Safety has been a more and more important facet of industrial life since the middle of the last century. Before that the condition in which workers, and before that slaves, worked was, except in the rarest cases, appalling with scant regard to principals of safety.
ISA Symposium April 2011
More recently safety has become an important part of modern life. Health and safety are watchwords used more and more frequently and many practices of the past have been outlawed. Indeed sometimes one wonders how anybody survived the past it was so dangerous. Last night I saw a victorian rocking horse which had been in a locam school for over a hundred years which gave immeasurable joy to children through the generations but which may not now be played with by the children because of “health and safety implications!”
As technology developed, and processes became more and more sophisticated, so too did safety systems. In the early and mid parts of the twentieth century safety in process control was one of two things. Pneumatic instrumentation (remember 3-15psi/0.2-1bar?) and the big heavy cast metal explosion-proof box. Pneumatics as a safety method has now largely been replaced by the more sophisticated and less unwieldy electronic safety systems, though one may still find the odd explosion-proof contained instrument around!
Since July when we first learned of Stuxnet in an email in mid July 2009 from Eric Byres of Byres Security (our blog “Security threat to the control system world!“), we have been following developments. Indeed we have listed links to developments as we learned of them on Nick Denbow’s article, “Stuxnet – not from a bored schoolboy prankster!” the following September. We gradually learned of the seriousness of this malware incident (Though Byres had realised this almost from the start), and indeed its implictation, as we started to understand that this was a direct atack on automation systems, designed for that purpose.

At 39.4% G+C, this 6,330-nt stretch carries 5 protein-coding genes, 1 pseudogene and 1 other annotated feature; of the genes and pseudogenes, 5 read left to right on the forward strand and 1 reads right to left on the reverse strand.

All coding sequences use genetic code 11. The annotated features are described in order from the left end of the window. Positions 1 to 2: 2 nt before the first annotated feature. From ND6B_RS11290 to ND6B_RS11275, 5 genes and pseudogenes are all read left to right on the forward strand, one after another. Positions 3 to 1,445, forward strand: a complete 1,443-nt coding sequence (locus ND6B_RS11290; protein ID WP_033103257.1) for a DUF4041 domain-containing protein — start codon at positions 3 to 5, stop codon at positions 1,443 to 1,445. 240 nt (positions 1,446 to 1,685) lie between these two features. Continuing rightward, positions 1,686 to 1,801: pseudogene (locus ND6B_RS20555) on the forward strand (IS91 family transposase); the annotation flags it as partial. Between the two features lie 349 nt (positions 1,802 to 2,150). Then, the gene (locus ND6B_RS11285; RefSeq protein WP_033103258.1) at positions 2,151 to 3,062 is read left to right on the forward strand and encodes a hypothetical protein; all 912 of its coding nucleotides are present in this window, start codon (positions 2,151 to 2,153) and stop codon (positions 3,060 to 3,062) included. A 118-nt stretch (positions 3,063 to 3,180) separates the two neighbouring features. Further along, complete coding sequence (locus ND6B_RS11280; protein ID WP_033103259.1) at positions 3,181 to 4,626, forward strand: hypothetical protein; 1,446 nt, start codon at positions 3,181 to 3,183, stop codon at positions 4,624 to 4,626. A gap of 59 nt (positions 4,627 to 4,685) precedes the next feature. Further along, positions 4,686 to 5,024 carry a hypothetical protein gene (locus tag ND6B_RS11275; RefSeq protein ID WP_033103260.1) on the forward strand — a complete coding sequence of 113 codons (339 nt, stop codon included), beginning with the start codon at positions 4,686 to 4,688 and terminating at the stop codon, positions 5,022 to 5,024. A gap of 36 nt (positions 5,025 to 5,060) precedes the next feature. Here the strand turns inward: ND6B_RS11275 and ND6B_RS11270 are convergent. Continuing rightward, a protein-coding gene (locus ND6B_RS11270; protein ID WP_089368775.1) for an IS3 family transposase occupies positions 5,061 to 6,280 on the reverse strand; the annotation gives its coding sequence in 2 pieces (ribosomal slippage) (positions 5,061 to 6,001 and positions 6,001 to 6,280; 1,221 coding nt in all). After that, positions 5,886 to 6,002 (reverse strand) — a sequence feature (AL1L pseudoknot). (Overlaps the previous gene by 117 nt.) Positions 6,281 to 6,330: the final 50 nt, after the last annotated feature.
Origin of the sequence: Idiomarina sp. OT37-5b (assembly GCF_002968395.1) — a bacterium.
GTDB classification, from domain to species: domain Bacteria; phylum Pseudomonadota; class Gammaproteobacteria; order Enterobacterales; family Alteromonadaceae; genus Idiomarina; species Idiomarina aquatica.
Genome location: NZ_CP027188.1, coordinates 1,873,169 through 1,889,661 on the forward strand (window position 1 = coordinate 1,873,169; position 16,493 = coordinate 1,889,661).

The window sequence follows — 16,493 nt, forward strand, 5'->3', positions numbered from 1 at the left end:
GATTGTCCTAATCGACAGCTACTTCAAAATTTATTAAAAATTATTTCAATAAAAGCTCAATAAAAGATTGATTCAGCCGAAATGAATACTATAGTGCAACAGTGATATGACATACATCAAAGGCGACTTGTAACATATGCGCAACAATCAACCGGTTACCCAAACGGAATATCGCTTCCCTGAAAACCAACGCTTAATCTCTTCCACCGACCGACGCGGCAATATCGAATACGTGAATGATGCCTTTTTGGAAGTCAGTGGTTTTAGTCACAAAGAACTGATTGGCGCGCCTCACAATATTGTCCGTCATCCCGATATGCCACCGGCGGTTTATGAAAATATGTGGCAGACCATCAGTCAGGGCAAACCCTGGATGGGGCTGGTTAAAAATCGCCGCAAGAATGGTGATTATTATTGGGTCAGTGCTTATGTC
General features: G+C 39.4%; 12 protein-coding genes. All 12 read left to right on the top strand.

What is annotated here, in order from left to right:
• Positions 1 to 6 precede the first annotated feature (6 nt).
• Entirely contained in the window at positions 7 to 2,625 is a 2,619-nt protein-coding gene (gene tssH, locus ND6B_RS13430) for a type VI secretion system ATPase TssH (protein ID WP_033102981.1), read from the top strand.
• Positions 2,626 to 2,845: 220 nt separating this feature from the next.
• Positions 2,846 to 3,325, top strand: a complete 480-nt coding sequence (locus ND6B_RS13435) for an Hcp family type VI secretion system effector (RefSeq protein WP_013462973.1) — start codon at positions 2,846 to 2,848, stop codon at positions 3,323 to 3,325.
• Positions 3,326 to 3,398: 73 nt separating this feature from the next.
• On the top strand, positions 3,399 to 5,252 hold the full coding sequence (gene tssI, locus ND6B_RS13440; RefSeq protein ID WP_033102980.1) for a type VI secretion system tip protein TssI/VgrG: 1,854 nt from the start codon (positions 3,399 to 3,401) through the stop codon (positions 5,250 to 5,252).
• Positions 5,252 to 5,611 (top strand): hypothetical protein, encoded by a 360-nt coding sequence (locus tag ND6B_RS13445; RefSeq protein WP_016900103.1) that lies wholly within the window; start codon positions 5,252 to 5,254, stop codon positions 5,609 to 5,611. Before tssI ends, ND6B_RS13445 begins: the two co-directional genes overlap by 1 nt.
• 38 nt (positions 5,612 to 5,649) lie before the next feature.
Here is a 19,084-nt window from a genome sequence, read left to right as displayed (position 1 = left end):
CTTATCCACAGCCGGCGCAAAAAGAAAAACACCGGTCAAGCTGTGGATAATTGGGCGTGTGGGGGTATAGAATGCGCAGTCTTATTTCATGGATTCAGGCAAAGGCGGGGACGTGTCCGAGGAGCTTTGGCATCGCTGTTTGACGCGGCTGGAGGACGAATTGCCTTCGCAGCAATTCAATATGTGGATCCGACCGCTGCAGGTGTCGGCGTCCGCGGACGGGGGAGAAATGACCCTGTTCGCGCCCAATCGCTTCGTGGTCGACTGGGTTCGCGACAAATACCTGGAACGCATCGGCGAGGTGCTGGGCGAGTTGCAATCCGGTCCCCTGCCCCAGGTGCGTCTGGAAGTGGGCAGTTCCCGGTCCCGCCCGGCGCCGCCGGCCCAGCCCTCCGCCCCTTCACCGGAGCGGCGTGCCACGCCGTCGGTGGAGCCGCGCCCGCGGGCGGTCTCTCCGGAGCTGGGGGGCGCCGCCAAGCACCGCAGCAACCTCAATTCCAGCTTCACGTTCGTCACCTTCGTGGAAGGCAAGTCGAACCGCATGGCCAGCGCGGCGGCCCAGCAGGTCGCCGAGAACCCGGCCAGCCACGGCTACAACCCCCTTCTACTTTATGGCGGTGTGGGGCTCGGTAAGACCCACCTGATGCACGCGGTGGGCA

Virus infection and malware have been around, I suppose, since the invention of software. I first realised that it could present a problem was at the Read-out Forum in 2003 where, in the inimitable words of Andrew Bond “..Brian Ahern of Verano (now Industrial Defender)… sent a shiver up everyone’s spine by pointing out just how vulnerable Internet enabled, Windows based automation systems are to ‘cyber terrorism’. (There were) few dissenters when he told this largely pharmaceutical industry oriented audience that the security issue is “the next 21CFR11.” Nevertheless..“given the degree of concern shown by the audience it was perhaps surprising to hear the vendors respond pretty much with one voice that they have as yet to see the issue addressed in RFQs but would of course respond once they did, not a view which particularly impressed some members of the audience who took the view that vendors were under an obligation to ensure that their systems were secure. “